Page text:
February 27, 2013
In an unpublished, no-fault “serious impairment” opinion, the Michigan Court of Appeals affirmed a decision of the Macomb Circuit Court finding that the plaintiff had failed to establish that any injuries from his auto accident affected his general ability to lead his normal life.
The opinion is Wilson v Lathrop, Mich Ct of Apps Docket No. 305718 (2-14-2013). A full copy of the opinion is available Online at http://publicdocs.courts.mi.gov:81/OPINIONS/FINAL/COA/20130214_C305718_37_305718.OPN.PDF
This case presents a familiar fact pattern. After a trivial accident, the plaintiff claimed that he sustained a life-altering injury. He gave up his business. He moved out of his marital home and back into his parents’ house. His mother did “everything” for him. He “did not even attempt to perform basic tasks for himself, such as prepare a bowl of cereal.”
The Macomb Circuit Court ruled, first, that the plaintiff did not have an objectively manifested impairment, and, second, that the plaintiff had failed to demonstrate that such an impairment affected his ability to lead a normal life.
The circuit court’s first ruling was rejected by the Court of Appeals, because there was sufficient evidence to create a question of fact as to whether the plaintiff had sustained an objectively manifested impairment. Here again, the facts were very common. The plaintiff declined medical treatment at the scene of the accident and yet later found two doctors who “supported his need for medication, physical therapy, and work restrictions, and attributed his pain to the accident.” Three independent examiners, however, had “concluded that the physical complaints were inconsistent with plaintiff’s presentation.”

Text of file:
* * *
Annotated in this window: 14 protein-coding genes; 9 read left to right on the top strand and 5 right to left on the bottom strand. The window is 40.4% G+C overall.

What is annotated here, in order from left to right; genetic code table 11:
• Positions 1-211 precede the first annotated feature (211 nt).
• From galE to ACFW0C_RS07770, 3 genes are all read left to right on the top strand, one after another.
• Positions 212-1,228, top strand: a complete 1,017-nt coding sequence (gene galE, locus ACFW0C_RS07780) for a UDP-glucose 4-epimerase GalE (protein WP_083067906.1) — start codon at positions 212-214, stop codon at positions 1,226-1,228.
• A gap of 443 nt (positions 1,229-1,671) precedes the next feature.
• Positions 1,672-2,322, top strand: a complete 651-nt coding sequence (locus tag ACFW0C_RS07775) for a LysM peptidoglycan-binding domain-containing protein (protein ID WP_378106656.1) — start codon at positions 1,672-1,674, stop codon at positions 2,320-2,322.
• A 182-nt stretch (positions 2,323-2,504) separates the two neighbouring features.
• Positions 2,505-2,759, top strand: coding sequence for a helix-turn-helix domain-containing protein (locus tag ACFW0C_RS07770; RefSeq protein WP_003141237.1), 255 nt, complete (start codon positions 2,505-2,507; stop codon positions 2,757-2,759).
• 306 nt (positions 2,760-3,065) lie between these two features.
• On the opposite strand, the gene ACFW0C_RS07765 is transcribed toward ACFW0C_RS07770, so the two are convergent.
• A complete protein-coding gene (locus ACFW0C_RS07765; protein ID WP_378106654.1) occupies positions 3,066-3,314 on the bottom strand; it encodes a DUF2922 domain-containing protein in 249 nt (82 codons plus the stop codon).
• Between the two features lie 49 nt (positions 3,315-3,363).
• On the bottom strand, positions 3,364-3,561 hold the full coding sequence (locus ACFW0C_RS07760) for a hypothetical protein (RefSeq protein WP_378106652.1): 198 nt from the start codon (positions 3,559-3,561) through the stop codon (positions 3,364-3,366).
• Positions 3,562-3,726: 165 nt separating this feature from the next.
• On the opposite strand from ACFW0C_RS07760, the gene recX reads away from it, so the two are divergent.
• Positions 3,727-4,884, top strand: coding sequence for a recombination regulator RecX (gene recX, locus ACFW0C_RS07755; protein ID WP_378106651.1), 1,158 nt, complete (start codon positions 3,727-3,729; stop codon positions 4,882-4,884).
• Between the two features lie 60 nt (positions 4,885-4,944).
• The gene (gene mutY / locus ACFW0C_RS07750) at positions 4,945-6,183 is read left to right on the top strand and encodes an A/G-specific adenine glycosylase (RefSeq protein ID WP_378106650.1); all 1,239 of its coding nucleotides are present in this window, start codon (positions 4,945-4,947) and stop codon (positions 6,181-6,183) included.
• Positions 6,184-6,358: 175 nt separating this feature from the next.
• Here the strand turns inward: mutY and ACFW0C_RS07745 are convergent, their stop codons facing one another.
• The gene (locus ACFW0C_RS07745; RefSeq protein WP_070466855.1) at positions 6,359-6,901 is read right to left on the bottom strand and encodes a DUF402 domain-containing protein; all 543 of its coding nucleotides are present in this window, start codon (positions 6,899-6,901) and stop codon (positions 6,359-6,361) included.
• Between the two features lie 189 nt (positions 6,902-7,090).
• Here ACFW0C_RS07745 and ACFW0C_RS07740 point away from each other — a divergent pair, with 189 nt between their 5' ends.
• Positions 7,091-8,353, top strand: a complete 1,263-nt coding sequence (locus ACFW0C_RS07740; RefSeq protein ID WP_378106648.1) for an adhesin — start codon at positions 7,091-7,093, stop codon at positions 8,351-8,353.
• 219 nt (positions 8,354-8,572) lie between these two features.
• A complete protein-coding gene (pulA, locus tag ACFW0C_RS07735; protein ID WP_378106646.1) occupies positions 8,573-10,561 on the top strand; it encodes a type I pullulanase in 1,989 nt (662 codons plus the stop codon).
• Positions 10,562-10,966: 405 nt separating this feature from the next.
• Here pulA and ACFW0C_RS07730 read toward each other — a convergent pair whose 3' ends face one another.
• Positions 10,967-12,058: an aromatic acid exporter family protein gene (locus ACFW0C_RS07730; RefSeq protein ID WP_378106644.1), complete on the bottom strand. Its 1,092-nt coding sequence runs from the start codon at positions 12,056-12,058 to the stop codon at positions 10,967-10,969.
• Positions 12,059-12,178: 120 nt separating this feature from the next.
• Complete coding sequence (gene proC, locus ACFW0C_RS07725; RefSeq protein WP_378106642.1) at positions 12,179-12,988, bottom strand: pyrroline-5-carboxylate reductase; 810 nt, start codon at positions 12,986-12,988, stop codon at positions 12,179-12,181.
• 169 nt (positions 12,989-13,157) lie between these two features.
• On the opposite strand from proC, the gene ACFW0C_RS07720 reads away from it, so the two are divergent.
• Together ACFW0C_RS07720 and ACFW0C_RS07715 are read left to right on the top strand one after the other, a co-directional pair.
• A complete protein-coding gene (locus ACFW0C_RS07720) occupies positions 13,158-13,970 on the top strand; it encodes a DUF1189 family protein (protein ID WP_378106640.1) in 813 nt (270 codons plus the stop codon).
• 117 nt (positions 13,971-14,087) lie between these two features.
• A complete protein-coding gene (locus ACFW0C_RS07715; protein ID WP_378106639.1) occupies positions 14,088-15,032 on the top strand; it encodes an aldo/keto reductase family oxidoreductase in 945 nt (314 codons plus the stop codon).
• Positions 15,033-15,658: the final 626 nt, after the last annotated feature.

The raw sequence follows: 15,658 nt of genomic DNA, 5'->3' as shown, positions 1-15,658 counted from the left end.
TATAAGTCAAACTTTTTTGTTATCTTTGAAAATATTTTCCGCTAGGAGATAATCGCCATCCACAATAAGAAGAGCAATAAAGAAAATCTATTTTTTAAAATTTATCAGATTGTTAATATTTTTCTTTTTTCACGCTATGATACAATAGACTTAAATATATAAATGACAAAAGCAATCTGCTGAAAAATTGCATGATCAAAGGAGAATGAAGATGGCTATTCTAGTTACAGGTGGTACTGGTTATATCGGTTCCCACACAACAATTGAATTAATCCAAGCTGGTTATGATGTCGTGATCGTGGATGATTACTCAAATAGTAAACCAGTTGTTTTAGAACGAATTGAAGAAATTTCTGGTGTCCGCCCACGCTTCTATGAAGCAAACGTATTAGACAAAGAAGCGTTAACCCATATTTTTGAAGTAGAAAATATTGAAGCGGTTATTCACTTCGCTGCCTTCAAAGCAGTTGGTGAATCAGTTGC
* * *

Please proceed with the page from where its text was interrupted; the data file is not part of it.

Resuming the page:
The circuit court’s second ruling, however, was affirmed by the Court of Appeals, because the plaintiff had failed to establish that an impairment had an affect upon his ability to lead a normal life. The Court of Appeals noted that, although the plaintiff testified that his mother did “everything” for him, he also “admitted that he never tried to perform basic tasks such as making breakfast, washing clothes, or grocery shopping.” The Court of Appeals emphasized that “[o]ne cannot simply surmise that he lacks the ability to accomplish a basic task absent any attempt to perform it. A party must oppose a motion for summary disposition with admissible documentary evidence that must contain a factual foundation without relying on speculation and conjecture.”
This opinion used the phrase “documentary evidence” to describe how a plaintiff “must” meet his burden of proof on this point. A plaintiff’s testimony alone is not enough. It seems that the Court of Appeals wants more.
Would the court’s decision have been different if the plaintiff had testified that he had tried each of the noted basic tasks and had to stop doing them because of pain? That seems to be the cynical “fix” for the plaintiff. But that would likely not work. The plaintiff has to meet his burden with documentary evidence that shows his pre-accident life and his post-accident life are different. In short, “don’t tell me: show me, and back it up with something in writing.”
That said, this opinion may be a response to a real dog of a case. A close reading of the opinion describes “issues” that are not uncommon. For example, this plaintiff could not identify one of his twenty employees. Moreover, surveillance video showed that he was not telling the truth, because it “located plaintiff at his wife’s residence where he was observed performing basic tasks such as driving and running errands.” These things probably colored the decisions of the trial court and the Court of Appeals. It’s unlikely, for example, that a plaintiff with a fractured femur would be expected to show that he had tried to climb stairs before a trial court would accept that he could not.
This opinion is of greater value in the common cases that many of us see all too frequently. In essence, it forces the plaintiff with a weak case to show something “documentary” to support a bald claim that he cannot even perform basic tasks.
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